Student Life

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The Friends are intrinsically connected to the University of Edinburgh. Many members are alumni themselves, and their collections catalogue University life throughout the years. Lecture notes and reports on the 1838 Riots serve as unofficial histories of the student body, underscoring the day-to-day affairs of the classes of 1797, 1894, and 1867.

David Pollock’s lecture notes

For a glimpse into what 18th century Edinburgh students were learning, here are a few pages from David Pollock’s lecture notes on a natural history course. Studies of natural history ranged from mineralogy to zoology, with one section devoted to worms. Pollock decorates each section’s title cards.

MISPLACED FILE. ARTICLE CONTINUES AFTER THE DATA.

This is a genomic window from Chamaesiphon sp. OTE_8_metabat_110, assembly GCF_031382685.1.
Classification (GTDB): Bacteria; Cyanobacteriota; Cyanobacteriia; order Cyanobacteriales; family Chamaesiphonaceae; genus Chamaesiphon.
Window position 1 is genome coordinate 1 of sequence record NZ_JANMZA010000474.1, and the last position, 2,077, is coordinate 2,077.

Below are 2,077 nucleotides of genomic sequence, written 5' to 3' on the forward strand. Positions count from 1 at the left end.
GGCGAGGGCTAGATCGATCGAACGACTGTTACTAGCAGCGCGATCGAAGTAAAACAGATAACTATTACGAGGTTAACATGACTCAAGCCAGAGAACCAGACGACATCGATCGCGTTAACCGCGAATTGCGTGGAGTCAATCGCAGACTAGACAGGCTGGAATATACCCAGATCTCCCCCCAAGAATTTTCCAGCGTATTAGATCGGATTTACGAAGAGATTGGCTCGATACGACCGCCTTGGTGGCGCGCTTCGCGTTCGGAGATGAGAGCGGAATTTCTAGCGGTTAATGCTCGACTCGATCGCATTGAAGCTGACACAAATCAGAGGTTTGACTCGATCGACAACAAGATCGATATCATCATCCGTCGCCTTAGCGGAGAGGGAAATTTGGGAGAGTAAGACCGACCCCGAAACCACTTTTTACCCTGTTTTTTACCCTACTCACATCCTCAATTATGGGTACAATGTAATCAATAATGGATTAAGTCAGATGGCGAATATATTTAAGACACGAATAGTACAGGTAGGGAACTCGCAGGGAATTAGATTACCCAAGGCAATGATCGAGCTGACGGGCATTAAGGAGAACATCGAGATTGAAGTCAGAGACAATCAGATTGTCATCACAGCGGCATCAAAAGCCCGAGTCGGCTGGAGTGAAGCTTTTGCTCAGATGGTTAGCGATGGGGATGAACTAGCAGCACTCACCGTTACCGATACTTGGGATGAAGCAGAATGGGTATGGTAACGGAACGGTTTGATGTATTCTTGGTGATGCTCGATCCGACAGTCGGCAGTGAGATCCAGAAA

A.B. Taylor’s notebooks

A. B. Taylor was another Edinburgh student and prolific note-taker. However, his notebook itself tells us more about student life in Edinburgh: it is stamped inside the cover with a logo from Gardiner’s, a stationery store with locations at 66 South Bridge and 14 Teviot Place.

These are now Wild Yarrow and Armstrong’s Vintage respectively, as seen on the map below.

Students were vocal about the altercation, writing songs, poetry, and even riddles in a student publication called Snowdrop. Listen to current students Léna Lagrue, Xenia Lütjohann, and Maisie Graham read pieces from the 1838 issue of Snowdrop.

Textbook marginalia

Though we don’t know who annotated Tait’s Historical Sketch of the Dynamical Theory of Heat, seen in more detail in creation/progress, it is possible to eke out some of their study methods and note-taking systems; sections marked with “x” seem to indicate material that needs revising, and “xx” material that really needs revising.

They also note sections that Tait (or another lecturer) omitted in class.